A Brief Timeline of the History of Daily Newspapers in Philadelphia

This Philadelphia daily newspaper family tree is framed in the Inquirer editorial board room at 400 N. Broad Street. Photo by Russell Cooke. Click to enlarge.

There were a dozen or more daily newspapers in Philadelphia at one time, I hear. Trouble is, I couldn’t seem to find anyone who could name what all of those papers were.

So I went and did some good old fashioned research — with some great direction from representatives of the following institutions.

Below, find a historical timeline of daily newspapers in Philadelphia, or at least what I could decode using four sources: primarily the Pennsylvania State Library newspaper collection [call number: Philadelphia] and the archives of the University of Virginia, with some help from a 1997 collection of essays called ‘Nearly Everybody Read It,’ edited by Peter Binzen (whose other book I recently read) and an essay from Broadcast Pioneers of Philadelphia member Gerry Wilkinson. (I compiled some other notes on the Inquirer here.)

Check it out below and offer any criticism or comment — I’m certainly expecting that this is incomplete, so any other leads are appreciated!

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5 ideas for hackathon projects

I attend a lot of hackathons, considering either I’m organizing them or sponsoring them or covering them. Though I hope to slowly change that a bit, I’m no programmer.

Still, sitting around these events has led me to conceive of and, in some cases, suggest projects that never actually happen. Maybe they someday will. Here are some that have crossed my mind:

  1. What Neighborhood am I in? — For Philadelphia, GIS shop Azavea has a map layer for Philly neighborhoods (which are not formal political boundaries) though I’m not yet sure I completely agree with them :-). Still, that’d be a good start to a tool that could (and should) easily be brought to other cities. Give an address, intersection or your current location to find out what city neighborhood you’re in. (I’d love for this to perhaps also combine other map layers like political representative, city services including trash days, neighborhood groups and other information) **There could be a tab breaking down zip code or neighborhood-specific Census information like rental/homeownership, crime, etc. (Other ‘hood lists exist)
  2. Parking flow chart — I thought it might be cool to have a little yes/no web app that would help drivers to decide where they can park in given situations. The GPS tool could follow parking regulations and have yes/no functionality: “are you 25 feet from a fire hydrant,” “is a weekday,” or whatever.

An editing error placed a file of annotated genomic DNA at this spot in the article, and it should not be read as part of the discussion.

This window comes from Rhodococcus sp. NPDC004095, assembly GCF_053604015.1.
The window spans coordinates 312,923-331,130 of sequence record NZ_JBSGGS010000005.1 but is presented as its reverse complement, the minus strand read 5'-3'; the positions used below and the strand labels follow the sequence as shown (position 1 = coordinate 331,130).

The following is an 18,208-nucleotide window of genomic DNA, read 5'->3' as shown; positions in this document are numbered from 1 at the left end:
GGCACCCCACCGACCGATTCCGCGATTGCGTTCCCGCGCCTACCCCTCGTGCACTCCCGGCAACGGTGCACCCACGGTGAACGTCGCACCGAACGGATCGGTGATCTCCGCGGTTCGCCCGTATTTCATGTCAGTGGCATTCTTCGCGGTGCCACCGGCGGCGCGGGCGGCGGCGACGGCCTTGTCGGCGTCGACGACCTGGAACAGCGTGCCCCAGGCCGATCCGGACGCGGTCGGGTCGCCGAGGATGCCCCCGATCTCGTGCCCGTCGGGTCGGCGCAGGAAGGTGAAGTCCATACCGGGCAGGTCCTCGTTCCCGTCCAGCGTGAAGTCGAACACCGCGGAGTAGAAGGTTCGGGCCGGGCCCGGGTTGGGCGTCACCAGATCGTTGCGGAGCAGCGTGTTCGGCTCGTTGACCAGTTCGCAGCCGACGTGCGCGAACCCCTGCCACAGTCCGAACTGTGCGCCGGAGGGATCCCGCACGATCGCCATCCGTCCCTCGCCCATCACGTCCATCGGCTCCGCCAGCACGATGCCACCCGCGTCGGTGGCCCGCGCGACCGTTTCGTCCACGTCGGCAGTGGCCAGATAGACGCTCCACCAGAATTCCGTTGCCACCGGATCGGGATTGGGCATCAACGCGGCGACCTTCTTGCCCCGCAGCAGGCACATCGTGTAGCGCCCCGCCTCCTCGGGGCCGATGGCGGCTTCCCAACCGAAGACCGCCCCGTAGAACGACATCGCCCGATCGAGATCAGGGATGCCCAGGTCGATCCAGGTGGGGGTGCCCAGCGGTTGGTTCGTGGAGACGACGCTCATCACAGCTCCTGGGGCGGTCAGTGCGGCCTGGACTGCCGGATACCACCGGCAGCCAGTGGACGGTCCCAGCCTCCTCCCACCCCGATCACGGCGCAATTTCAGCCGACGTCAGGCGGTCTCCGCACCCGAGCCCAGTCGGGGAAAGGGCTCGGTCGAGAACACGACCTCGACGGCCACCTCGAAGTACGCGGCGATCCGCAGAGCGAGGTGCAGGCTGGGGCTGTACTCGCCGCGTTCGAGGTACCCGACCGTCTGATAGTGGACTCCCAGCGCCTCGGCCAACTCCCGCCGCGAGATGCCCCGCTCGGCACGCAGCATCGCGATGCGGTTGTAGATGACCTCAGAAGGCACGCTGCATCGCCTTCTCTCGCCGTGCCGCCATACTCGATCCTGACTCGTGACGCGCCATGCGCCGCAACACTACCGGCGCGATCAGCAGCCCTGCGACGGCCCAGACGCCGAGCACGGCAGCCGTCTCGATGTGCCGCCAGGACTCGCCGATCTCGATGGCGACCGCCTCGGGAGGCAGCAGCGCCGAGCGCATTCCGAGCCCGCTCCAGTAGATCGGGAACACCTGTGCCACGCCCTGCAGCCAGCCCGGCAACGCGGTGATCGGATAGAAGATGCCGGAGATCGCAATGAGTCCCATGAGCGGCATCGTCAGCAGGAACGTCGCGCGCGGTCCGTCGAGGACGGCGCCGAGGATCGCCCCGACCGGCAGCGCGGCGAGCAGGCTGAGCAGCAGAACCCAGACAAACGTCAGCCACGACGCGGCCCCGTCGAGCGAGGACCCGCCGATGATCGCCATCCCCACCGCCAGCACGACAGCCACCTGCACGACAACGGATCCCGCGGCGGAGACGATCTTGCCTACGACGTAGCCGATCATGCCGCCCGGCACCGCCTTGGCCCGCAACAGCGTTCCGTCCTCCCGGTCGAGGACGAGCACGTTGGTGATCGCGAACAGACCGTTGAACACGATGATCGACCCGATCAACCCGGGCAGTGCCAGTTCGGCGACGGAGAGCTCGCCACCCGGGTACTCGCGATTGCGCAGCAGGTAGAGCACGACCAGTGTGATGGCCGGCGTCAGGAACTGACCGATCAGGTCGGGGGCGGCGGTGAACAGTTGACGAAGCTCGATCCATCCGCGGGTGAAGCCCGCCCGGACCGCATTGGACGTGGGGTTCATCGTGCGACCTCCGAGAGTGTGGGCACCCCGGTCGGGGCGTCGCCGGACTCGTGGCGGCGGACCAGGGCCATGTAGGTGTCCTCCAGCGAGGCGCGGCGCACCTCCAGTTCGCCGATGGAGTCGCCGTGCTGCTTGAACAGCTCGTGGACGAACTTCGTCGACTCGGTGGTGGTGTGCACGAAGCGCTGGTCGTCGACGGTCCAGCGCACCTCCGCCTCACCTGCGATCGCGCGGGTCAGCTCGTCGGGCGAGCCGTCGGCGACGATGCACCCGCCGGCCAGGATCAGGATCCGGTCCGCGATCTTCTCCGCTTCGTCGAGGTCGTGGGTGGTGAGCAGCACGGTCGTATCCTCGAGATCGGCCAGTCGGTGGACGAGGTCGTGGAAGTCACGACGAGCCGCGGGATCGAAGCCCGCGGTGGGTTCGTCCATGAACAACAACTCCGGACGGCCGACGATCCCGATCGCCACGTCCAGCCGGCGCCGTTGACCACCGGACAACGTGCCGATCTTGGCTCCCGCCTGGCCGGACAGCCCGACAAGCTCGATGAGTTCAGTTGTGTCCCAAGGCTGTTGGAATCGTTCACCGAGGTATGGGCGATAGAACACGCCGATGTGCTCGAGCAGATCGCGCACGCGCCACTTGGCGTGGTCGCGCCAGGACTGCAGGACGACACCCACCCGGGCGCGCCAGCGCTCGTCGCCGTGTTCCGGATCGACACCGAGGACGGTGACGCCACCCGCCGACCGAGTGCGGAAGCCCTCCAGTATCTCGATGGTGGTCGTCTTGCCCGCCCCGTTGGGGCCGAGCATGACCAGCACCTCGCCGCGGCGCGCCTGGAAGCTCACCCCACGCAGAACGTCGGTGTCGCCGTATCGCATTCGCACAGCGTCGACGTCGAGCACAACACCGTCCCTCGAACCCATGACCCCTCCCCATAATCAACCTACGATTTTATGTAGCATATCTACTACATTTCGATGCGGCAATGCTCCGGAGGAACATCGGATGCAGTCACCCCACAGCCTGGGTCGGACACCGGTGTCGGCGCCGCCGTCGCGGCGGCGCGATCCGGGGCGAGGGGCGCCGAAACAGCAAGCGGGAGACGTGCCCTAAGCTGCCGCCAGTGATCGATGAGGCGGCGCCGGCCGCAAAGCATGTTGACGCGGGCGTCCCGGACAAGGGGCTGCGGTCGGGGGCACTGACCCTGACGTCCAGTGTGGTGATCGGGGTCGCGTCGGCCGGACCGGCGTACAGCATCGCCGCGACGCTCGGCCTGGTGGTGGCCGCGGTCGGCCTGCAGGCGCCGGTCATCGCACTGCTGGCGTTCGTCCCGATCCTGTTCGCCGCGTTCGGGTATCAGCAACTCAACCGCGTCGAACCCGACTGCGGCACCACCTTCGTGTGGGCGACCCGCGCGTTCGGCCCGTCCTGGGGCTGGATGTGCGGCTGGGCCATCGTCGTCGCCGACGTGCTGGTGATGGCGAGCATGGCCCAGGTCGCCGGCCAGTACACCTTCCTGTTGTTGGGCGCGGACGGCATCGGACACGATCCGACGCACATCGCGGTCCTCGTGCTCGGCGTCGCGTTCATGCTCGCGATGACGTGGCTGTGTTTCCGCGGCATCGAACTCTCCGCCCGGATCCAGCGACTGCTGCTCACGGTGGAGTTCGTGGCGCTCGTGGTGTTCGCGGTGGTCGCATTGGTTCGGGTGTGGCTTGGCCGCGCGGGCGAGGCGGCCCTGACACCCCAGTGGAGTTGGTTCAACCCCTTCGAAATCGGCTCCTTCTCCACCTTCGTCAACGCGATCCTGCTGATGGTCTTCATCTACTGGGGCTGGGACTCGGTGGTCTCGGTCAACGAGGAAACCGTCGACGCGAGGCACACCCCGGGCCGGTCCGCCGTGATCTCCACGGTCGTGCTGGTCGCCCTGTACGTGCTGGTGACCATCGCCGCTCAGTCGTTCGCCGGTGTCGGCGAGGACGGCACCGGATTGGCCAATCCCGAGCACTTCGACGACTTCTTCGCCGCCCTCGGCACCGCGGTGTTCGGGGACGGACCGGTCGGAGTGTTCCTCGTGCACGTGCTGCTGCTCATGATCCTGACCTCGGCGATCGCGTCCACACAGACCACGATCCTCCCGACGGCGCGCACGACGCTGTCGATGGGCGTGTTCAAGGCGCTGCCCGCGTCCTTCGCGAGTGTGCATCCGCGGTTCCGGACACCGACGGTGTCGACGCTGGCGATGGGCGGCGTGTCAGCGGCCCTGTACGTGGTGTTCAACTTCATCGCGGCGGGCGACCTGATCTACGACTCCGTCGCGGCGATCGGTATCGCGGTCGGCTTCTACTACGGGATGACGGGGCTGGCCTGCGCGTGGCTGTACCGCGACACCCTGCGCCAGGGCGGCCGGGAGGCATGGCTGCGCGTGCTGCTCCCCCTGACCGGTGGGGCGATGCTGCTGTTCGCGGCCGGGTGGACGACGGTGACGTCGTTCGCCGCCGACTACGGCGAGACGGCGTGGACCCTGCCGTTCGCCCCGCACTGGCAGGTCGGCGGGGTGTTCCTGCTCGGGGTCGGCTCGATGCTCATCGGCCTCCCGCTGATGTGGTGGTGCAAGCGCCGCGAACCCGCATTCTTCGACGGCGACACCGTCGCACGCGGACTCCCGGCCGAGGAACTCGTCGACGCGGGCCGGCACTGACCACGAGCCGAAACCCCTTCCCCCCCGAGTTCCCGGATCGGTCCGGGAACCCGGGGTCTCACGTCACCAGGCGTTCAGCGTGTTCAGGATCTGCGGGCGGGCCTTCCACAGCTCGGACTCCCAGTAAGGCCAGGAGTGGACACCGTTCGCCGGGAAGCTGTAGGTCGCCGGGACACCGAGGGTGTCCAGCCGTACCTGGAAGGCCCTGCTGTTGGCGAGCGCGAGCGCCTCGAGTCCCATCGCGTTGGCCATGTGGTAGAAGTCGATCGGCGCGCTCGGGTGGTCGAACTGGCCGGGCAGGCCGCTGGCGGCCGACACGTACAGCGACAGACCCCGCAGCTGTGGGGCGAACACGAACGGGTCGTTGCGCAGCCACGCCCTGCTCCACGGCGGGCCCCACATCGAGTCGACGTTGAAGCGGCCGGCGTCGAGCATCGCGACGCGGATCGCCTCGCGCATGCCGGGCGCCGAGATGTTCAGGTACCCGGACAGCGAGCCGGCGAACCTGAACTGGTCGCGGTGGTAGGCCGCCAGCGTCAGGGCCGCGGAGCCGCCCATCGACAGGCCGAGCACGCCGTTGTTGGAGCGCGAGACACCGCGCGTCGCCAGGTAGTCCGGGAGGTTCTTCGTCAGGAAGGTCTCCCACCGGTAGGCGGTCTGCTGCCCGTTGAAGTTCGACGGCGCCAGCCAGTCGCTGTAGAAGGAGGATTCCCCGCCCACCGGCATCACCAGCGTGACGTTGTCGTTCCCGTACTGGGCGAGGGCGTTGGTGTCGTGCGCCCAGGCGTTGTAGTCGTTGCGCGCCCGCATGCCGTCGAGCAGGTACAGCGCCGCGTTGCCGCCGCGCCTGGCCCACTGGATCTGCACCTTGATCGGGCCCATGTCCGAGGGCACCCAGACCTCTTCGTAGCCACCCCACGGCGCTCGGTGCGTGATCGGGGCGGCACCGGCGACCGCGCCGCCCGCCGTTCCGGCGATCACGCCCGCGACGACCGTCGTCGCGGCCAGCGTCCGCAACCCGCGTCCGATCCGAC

3. ‘Fuck You’ world map — Translations and pronunciations of ‘Fuck You’ (or, OK, perhaps a few phrases) in as many global languages as humanly possible. Helps to see different native or national languages and learn a simple phrase.
  4. Easy budget visualization tool — Lots of governments have PDFs or deep budget information. Some even offer some visualizations themselves, but I wonder if there could be some tool that could suck up some of that information and offer more interactive, variable and more easily updated online displays to be shared more readily.
  5. Neighborhood news tool — For specific-enough neighborhoods or parts of the city (i.e. “West Oak Lane” or “Southwest Philadelphia” we could create RSS feeds pulling from a variety of sources.
  6. School approval heat map — Erika will know this better than I do, but I’d bet there’s a map layer of school locations (or one could be created), though catchment is less available and more interesting, and the AYP or perhaps test school averages could be used to visualize the success of schools in different neighborhoods.
  7. Transit black holes — A visualization of SEPTA bus/train/trolley routes (and/or frequency) and display what areas are least served.
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I Know Who You Are and I Saw What You Did: a Social Network Constitution and concerns around privacy

The groundwork of privacy, anonymity and free speech is being set now with evolving jurisprudence and legislation surrounding the concept of social networking.

That is the overarching theme, as I read it, in I Know Who You Are and I Saw What You Did:  Social Networks and the Death of Privacy, a new book from Lori Andrews, law professor at the Illinois Institute of Technology. Ahead of moderating a panel at the National Constitution Center in Philadelphia featuring the author and two other esteemed panelists, I read an advanced copy of book.

Details of Thursday night’s event here.

It’s a book worth reading, dense with stories and examples of the gray line of privacy and the constitutionality of the social web. Below, I share some of my favorites bits.

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Balancing legacy and money in professional sports has lessons for the rest of us

The legacy of your work has a value harder to compare with pure money, so we should try our best to incorporate that in our professional decision making.